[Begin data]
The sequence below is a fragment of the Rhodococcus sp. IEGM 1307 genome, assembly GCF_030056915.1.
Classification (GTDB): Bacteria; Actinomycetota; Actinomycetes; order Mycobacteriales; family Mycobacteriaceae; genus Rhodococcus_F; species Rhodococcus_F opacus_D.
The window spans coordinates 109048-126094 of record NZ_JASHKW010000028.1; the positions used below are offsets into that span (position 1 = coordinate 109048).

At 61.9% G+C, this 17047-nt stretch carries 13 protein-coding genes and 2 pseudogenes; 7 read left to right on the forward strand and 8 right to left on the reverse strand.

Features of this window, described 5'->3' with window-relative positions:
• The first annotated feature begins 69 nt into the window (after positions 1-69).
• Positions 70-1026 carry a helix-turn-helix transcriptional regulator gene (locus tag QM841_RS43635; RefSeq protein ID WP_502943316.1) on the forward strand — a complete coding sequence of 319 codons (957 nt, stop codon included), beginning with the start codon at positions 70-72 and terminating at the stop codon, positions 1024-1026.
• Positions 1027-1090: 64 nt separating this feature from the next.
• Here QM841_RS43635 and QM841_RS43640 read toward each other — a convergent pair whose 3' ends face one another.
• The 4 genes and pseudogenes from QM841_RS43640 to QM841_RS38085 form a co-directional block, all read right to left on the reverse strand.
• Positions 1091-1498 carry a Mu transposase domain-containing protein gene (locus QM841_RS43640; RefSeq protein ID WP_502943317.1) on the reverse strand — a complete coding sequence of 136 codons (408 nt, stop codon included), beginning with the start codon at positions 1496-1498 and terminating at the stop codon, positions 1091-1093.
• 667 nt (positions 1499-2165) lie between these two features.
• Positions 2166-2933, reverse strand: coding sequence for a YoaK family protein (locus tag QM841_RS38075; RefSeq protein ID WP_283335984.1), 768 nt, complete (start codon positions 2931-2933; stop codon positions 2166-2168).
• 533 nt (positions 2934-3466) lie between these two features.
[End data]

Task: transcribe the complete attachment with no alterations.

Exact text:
The sequence below is a fragment of the Rhodococcus sp. IEGM 1307 genome, assembly GCF_030056915.1.
Classification (GTDB): Bacteria; Actinomycetota; Actinomycetes; order Mycobacteriales; family Mycobacteriaceae; genus Rhodococcus_F; species Rhodococcus_F opacus_D.
The window spans coordinates 109048-126094 of record NZ_JASHKW010000028.1; the positions used below are offsets into that span (position 1 = coordinate 109048).

At 61.9% G+C, this 17047-nt stretch carries 13 protein-coding genes and 2 pseudogenes; 7 read left to right on the forward strand and 8 right to left on the reverse strand.

Features of this window, described 5'->3' with window-relative positions:
• The first annotated feature begins 69 nt into the window (after positions 1-69).
• Positions 70-1026 carry a helix-turn-helix transcriptional regulator gene (locus tag QM841_RS43635; RefSeq protein ID WP_502943316.1) on the forward strand — a complete coding sequence of 319 codons (957 nt, stop codon included), beginning with the start codon at positions 70-72 and terminating at the stop codon, positions 1024-1026.
• Positions 1027-1090: 64 nt separating this feature from the next.
• Here QM841_RS43635 and QM841_RS43640 read toward each other — a convergent pair whose 3' ends face one another.
• The 4 genes and pseudogenes from QM841_RS43640 to QM841_RS38085 form a co-directional block, all read right to left on the reverse strand.
• Positions 1091-1498 carry a Mu transposase domain-containing protein gene (locus QM841_RS43640; RefSeq protein ID WP_502943317.1) on the reverse strand — a complete coding sequence of 136 codons (408 nt, stop codon included), beginning with the start codon at positions 1496-1498 and terminating at the stop codon, positions 1091-1093.
• 667 nt (positions 1499-2165) lie between these two features.
• Positions 2166-2933, reverse strand: coding sequence for a YoaK family protein (locus tag QM841_RS38075; RefSeq protein ID WP_283335984.1), 768 nt, complete (start codon positions 2931-2933; stop codon positions 2166-2168).
• 533 nt (positions 2934-3466) lie between these two features.